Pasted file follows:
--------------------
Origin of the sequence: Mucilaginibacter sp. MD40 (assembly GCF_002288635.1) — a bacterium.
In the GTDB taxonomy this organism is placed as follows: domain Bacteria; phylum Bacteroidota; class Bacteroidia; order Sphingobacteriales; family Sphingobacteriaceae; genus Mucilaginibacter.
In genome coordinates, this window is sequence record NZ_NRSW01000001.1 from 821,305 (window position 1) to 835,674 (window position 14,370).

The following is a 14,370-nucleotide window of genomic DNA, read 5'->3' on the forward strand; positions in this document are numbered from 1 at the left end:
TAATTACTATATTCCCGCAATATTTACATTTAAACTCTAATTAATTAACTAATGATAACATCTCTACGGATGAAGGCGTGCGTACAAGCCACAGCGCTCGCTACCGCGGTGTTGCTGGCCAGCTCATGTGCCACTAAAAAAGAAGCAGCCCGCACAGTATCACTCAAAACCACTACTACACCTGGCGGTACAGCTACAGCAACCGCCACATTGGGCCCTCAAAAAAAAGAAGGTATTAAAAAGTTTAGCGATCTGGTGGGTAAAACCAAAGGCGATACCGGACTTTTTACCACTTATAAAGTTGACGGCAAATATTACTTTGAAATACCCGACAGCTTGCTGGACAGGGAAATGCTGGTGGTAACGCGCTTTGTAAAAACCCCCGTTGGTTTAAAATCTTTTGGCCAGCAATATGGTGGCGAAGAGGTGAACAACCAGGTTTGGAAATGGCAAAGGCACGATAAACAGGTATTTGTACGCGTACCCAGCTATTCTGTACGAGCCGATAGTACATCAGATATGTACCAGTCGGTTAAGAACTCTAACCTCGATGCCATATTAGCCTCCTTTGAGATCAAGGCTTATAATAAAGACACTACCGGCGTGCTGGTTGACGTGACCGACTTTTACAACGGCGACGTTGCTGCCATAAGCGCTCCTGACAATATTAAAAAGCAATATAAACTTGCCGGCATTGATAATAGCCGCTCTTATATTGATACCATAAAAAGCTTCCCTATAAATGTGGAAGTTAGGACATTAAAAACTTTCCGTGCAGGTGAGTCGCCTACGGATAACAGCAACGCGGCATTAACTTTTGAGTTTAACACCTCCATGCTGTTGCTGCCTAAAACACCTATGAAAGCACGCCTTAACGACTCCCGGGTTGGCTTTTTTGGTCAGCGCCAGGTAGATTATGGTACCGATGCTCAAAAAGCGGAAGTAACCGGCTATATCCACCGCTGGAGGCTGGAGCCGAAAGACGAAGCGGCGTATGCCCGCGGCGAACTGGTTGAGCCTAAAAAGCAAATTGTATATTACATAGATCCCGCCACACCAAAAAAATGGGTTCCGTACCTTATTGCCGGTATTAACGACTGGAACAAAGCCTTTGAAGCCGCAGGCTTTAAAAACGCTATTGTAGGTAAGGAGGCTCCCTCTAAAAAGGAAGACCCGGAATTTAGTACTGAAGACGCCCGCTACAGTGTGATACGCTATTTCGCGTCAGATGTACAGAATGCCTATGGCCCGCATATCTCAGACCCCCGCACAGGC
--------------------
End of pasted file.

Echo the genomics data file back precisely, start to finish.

Origin of the sequence: Mucilaginibacter sp. MD40 (assembly GCF_002288635.1) — a bacterium.
In the GTDB taxonomy this organism is placed as follows: domain Bacteria; phylum Bacteroidota; class Bacteroidia; order Sphingobacteriales; family Sphingobacteriaceae; genus Mucilaginibacter.
In genome coordinates, this window is sequence record NZ_NRSW01000001.1 from 821,305 (window position 1) to 835,674 (window position 14,370).

The following is a 14,370-nucleotide window of genomic DNA, read 5'->3' on the forward strand; positions in this document are numbered from 1 at the left end:
TAATTACTATATTCCCGCAATATTTACATTTAAACTCTAATTAATTAACTAATGATAACATCTCTACGGATGAAGGCGTGCGTACAAGCCACAGCGCTCGCTACCGCGGTGTTGCTGGCCAGCTCATGTGCCACTAAAAAAGAAGCAGCCCGCACAGTATCACTCAAAACCACTACTACACCTGGCGGTACAGCTACAGCAACCGCCACATTGGGCCCTCAAAAAAAAGAAGGTATTAAAAAGTTTAGCGATCTGGTGGGTAAAACCAAAGGCGATACCGGACTTTTTACCACTTATAAAGTTGACGGCAAATATTACTTTGAAATACCCGACAGCTTGCTGGACAGGGAAATGCTGGTGGTAACGCGCTTTGTAAAAACCCCCGTTGGTTTAAAATCTTTTGGCCAGCAATATGGTGGCGAAGAGGTGAACAACCAGGTTTGGAAATGGCAAAGGCACGATAAACAGGTATTTGTACGCGTACCCAGCTATTCTGTACGAGCCGATAGTACATCAGATATGTACCAGTCGGTTAAGAACTCTAACCTCGATGCCATATTAGCCTCCTTTGAGATCAAGGCTTATAATAAAGACACTACCGGCGTGCTGGTTGACGTGACCGACTTTTACAACGGCGACGTTGCTGCCATAAGCGCTCCTGACAATATTAAAAAGCAATATAAACTTGCCGGCATTGATAATAGCCGCTCTTATATTGATACCATAAAAAGCTTCCCTATAAATGTGGAAGTTAGGACATTAAAAACTTTCCGTGCAGGTGAGTCGCCTACGGATAACAGCAACGCGGCATTAACTTTTGAGTTTAACACCTCCATGCTGTTGCTGCCTAAAACACCTATGAAAGCACGCCTTAACGACTCCCGGGTTGGCTTTTTTGGTCAGCGCCAGGTAGATTATGGTACCGATGCTCAAAAAGCGGAAGTAACCGGCTATATCCACCGCTGGAGGCTGGAGCCGAAAGACGAAGCGGCGTATGCCCGCGGCGAACTGGTTGAGCCTAAAAAGCAAATTGTATATTACATAGATCCCGCCACACCAAAAAAATGGGTTCCGTACCTTATTGCCGGTATTAACGACTGGAACAAAGCCTTTGAAGCCGCAGGCTTTAAAAACGCTATTGTAGGTAAGGAGGCTCCCTCTAAAAAGGAAGACCCGGAATTTAGTACTGAAGACGCCCGCTACAGTGTGATACGCTATTTCGCGTCAGATGTACAGAATGCCTATGGCCCGCATATCTCAGACCCCCGCACAGGC